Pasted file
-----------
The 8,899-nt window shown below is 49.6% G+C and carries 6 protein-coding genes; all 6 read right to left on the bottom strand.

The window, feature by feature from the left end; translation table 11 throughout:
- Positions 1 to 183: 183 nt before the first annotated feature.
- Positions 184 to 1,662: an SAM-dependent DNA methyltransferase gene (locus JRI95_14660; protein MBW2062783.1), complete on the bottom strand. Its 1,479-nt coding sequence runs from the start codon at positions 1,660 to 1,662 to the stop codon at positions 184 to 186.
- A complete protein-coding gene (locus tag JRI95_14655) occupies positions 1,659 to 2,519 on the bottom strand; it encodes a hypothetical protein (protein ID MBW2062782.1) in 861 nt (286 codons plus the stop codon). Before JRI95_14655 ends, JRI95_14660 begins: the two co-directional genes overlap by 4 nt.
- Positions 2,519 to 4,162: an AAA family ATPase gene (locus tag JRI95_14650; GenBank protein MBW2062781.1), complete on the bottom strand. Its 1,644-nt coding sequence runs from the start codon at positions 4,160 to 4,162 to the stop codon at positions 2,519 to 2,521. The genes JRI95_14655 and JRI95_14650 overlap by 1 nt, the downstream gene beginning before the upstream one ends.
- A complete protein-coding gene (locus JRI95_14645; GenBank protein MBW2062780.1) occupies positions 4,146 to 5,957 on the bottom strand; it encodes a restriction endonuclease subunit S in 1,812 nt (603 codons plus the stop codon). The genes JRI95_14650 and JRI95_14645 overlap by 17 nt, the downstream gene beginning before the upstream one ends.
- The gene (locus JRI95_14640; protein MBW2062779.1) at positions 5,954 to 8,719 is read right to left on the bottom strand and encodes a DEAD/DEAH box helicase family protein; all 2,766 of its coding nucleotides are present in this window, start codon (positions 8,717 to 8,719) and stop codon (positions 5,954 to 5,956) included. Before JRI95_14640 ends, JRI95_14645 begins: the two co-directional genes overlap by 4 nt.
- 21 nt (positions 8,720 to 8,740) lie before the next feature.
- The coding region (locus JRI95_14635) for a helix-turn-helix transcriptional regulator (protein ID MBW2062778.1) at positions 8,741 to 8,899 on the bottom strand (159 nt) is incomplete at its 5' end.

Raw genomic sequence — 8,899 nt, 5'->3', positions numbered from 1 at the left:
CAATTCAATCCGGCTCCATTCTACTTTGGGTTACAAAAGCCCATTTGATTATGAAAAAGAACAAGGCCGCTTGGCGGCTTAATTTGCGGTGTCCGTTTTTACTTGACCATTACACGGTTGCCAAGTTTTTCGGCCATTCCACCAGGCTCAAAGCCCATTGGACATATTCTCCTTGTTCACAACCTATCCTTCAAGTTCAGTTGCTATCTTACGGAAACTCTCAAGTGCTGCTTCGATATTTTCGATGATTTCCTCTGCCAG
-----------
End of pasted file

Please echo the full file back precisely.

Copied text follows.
The 8,899-nt window shown below is 49.6% G+C and carries 6 protein-coding genes; all 6 read right to left on the bottom strand.

The window, feature by feature from the left end; translation table 11 throughout:
- Positions 1 to 183: 183 nt before the first annotated feature.
- Positions 184 to 1,662: an SAM-dependent DNA methyltransferase gene (locus JRI95_14660; protein MBW2062783.1), complete on the bottom strand. Its 1,479-nt coding sequence runs from the start codon at positions 1,660 to 1,662 to the stop codon at positions 184 to 186.
- A complete protein-coding gene (locus tag JRI95_14655) occupies positions 1,659 to 2,519 on the bottom strand; it encodes a hypothetical protein (protein ID MBW2062782.1) in 861 nt (286 codons plus the stop codon). Before JRI95_14655 ends, JRI95_14660 begins: the two co-directional genes overlap by 4 nt.
- Positions 2,519 to 4,162: an AAA family ATPase gene (locus tag JRI95_14650; GenBank protein MBW2062781.1), complete on the bottom strand. Its 1,644-nt coding sequence runs from the start codon at positions 4,160 to 4,162 to the stop codon at positions 2,519 to 2,521. The genes JRI95_14655 and JRI95_14650 overlap by 1 nt, the downstream gene beginning before the upstream one ends.
- A complete protein-coding gene (locus JRI95_14645; GenBank protein MBW2062780.1) occupies positions 4,146 to 5,957 on the bottom strand; it encodes a restriction endonuclease subunit S in 1,812 nt (603 codons plus the stop codon). The genes JRI95_14650 and JRI95_14645 overlap by 17 nt, the downstream gene beginning before the upstream one ends.
- The gene (locus JRI95_14640; protein MBW2062779.1) at positions 5,954 to 8,719 is read right to left on the bottom strand and encodes a DEAD/DEAH box helicase family protein; all 2,766 of its coding nucleotides are present in this window, start codon (positions 8,717 to 8,719) and stop codon (positions 5,954 to 5,956) included. Before JRI95_14640 ends, JRI95_14645 begins: the two co-directional genes overlap by 4 nt.
- 21 nt (positions 8,720 to 8,740) lie before the next feature.
- The coding region (locus JRI95_14635) for a helix-turn-helix transcriptional regulator (protein ID MBW2062778.1) at positions 8,741 to 8,899 on the bottom strand (159 nt) is incomplete at its 5' end.

Raw genomic sequence — 8,899 nt, 5'->3', positions numbered from 1 at the left:
CAATTCAATCCGGCTCCATTCTACTTTGGGTTACAAAAGCCCATTTGATTATGAAAAAGAACAAGGCCGCTTGGCGGCTTAATTTGCGGTGTCCGTTTTTACTTGACCATTACACGGTTGCCAAGTTTTTCGGCCATTCCACCAGGCTCAAAGCCCATTGGACATATTCTCCTTGTTCACAACCTATCCTTCAAGTTCAGTTGCTATCTTACGGAAACTCTCAAGTGCTGCTTCGATATTTTCGATGATTTCCTCTGCCAG